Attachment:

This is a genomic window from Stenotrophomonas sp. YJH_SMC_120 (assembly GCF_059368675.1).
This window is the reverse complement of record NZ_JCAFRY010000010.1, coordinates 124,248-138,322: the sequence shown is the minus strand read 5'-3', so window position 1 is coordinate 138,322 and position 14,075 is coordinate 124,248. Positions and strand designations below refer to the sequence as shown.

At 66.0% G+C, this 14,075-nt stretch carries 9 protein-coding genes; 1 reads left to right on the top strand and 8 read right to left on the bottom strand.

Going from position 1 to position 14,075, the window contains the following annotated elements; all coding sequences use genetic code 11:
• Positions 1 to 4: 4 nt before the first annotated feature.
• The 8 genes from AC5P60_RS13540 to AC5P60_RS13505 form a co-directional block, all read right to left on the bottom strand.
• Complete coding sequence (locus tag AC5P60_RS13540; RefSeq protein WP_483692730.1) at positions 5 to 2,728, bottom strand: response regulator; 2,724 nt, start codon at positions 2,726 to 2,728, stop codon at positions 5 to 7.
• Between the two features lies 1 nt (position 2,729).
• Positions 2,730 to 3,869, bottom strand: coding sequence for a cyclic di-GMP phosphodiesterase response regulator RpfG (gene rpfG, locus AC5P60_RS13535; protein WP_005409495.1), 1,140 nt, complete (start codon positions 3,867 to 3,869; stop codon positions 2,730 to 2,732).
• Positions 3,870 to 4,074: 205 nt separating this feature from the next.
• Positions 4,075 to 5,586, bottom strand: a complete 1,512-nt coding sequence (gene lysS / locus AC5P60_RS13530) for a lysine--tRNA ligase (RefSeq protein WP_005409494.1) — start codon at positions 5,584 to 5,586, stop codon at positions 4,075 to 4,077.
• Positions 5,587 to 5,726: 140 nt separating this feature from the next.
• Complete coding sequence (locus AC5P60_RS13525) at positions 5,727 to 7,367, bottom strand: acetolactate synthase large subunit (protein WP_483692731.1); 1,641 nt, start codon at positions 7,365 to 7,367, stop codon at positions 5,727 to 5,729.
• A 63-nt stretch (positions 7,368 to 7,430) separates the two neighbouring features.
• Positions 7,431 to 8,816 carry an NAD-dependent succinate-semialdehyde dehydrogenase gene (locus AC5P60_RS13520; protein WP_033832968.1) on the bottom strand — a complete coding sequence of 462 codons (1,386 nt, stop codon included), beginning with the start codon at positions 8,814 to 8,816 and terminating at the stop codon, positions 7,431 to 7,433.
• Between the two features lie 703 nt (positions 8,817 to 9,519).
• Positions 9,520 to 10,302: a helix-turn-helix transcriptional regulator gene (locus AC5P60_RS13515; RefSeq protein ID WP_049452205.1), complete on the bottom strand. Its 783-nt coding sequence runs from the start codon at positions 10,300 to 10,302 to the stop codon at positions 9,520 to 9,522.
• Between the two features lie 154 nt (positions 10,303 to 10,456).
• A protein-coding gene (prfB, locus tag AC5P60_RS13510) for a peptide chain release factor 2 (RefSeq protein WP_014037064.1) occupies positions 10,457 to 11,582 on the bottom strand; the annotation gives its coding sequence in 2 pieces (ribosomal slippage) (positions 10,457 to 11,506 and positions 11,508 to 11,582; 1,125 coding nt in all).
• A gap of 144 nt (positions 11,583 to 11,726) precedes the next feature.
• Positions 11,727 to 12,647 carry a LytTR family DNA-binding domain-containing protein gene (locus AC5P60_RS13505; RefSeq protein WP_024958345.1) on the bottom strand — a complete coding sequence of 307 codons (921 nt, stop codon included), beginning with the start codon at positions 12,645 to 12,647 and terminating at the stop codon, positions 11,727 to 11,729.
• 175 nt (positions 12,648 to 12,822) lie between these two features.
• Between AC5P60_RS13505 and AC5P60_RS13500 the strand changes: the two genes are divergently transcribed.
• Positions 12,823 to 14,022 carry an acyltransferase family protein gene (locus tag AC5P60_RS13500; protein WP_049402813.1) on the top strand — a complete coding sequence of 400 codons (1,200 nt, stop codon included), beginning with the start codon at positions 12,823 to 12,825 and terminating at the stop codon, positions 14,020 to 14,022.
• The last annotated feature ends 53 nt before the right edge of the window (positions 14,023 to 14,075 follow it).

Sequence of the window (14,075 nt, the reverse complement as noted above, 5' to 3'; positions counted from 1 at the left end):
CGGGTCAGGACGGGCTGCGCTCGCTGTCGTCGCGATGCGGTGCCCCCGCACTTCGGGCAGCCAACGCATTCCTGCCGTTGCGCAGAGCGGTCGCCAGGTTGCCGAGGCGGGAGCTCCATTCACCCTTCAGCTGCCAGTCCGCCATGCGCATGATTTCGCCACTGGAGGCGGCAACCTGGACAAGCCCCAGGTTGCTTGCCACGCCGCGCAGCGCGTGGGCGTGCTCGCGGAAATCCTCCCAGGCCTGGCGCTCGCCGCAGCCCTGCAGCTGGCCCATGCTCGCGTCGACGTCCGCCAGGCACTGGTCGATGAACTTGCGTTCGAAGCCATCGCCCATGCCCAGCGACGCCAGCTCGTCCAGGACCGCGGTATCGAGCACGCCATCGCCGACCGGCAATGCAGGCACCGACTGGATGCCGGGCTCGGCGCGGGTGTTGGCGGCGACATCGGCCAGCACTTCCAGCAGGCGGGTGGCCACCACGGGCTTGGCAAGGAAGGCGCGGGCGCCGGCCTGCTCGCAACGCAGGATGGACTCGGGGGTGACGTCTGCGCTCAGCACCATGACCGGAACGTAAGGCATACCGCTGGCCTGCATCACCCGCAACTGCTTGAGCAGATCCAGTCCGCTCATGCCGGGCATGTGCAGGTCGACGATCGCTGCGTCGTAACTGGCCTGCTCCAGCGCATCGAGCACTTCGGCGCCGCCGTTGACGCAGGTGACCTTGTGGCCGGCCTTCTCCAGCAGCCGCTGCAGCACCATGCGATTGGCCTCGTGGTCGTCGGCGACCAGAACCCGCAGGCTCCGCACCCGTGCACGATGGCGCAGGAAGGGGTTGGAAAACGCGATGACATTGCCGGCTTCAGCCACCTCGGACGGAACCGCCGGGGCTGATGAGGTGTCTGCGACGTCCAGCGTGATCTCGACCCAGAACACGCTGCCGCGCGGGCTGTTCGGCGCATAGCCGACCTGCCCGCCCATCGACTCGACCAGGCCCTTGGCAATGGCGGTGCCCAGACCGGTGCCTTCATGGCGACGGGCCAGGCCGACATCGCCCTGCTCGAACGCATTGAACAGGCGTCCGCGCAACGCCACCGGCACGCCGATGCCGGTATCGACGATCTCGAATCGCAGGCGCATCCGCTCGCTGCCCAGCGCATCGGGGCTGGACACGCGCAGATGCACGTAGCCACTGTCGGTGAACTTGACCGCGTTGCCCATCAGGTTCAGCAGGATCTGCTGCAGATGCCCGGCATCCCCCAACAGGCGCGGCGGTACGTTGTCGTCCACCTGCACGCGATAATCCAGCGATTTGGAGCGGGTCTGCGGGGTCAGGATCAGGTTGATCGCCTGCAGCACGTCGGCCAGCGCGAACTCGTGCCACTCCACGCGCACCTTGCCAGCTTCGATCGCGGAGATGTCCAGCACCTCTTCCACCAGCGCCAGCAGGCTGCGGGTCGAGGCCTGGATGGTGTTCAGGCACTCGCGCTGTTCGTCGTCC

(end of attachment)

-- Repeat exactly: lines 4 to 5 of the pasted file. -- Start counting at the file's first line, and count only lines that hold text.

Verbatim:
Going from position 1 to position 14,075, the window contains the following annotated elements; all coding sequences use genetic code 11:
• Positions 1 to 4: 4 nt before the first annotated feature.